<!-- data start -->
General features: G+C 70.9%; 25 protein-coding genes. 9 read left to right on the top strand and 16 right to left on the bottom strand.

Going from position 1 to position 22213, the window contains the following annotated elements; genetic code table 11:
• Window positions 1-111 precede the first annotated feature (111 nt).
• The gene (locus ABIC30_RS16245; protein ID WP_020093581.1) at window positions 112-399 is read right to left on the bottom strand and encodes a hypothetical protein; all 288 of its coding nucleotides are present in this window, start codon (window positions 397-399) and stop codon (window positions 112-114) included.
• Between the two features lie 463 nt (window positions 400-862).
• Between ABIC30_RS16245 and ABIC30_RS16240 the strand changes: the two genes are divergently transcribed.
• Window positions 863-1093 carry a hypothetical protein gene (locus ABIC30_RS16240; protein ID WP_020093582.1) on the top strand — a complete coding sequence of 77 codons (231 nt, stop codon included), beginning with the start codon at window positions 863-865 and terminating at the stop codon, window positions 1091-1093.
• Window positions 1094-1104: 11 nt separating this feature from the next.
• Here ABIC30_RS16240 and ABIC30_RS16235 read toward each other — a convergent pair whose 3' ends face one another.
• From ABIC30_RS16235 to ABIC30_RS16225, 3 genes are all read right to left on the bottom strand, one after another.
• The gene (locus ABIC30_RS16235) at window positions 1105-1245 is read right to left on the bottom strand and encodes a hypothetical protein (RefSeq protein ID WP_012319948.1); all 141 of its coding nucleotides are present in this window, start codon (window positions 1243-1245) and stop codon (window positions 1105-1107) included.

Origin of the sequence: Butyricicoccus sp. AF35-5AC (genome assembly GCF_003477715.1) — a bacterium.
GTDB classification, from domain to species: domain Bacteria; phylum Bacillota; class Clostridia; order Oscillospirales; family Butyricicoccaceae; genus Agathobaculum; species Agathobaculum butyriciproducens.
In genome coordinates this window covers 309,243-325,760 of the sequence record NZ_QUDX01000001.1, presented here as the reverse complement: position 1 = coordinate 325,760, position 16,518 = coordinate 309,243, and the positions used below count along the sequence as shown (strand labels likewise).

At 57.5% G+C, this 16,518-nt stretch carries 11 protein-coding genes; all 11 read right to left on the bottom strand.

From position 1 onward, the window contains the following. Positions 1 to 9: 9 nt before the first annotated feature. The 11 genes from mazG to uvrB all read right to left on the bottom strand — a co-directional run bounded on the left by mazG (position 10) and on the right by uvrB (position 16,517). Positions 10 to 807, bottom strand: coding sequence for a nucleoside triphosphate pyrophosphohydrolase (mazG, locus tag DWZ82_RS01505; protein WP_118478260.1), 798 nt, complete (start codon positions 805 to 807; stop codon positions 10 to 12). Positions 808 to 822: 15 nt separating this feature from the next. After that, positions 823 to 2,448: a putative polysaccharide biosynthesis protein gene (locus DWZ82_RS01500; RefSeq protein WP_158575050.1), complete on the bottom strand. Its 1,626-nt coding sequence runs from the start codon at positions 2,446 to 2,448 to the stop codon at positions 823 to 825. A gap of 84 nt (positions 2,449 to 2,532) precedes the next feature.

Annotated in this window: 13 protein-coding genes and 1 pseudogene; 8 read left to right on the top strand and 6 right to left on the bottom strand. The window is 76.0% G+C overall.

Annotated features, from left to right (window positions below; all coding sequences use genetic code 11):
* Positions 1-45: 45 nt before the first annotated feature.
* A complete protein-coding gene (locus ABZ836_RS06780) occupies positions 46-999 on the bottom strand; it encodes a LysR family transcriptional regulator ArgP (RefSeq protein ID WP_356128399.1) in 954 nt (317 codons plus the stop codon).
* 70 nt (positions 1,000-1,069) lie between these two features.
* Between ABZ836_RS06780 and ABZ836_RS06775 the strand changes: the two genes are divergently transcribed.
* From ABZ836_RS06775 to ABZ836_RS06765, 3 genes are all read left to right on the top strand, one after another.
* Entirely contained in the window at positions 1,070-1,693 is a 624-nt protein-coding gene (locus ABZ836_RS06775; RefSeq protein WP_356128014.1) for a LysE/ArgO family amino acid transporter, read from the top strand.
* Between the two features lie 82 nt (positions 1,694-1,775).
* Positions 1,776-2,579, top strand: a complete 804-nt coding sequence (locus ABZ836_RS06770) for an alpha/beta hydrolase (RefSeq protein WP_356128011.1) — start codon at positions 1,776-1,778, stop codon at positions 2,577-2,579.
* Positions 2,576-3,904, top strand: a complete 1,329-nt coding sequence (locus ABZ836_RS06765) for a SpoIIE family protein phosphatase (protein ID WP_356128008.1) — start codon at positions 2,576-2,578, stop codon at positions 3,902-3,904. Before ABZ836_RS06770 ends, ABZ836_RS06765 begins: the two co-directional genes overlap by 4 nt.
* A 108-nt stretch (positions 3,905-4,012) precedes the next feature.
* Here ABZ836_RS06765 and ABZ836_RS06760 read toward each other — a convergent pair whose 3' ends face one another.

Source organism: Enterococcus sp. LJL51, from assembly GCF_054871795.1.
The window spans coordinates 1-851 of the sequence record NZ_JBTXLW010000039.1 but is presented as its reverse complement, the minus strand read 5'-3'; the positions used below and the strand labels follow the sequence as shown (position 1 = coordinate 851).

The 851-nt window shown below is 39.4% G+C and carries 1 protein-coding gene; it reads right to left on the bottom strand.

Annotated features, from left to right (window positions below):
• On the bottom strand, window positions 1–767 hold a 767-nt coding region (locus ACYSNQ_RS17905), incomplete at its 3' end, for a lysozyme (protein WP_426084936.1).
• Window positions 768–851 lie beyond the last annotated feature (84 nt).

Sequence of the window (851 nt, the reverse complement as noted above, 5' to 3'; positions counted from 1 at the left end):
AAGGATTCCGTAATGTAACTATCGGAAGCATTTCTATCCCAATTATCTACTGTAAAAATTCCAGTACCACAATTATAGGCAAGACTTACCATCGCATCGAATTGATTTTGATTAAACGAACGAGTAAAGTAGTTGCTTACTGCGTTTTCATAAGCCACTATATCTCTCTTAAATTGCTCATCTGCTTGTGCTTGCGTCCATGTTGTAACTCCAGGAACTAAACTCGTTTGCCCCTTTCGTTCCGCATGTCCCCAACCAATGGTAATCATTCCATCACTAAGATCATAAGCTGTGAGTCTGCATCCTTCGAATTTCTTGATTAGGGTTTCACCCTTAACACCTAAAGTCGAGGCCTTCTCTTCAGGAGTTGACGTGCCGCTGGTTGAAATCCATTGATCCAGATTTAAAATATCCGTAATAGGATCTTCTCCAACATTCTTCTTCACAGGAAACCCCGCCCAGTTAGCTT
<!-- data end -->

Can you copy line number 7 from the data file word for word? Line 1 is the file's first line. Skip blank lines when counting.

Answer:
• Window positions 863-1093 carry a hypothetical protein gene (locus ABIC30_RS16240; protein ID WP_020093582.1) on the top strand — a complete coding sequence of 77 codons (231 nt, stop codon included), beginning with the start codon at window positions 863-865 and terminating at the stop codon, window positions 1091-1093.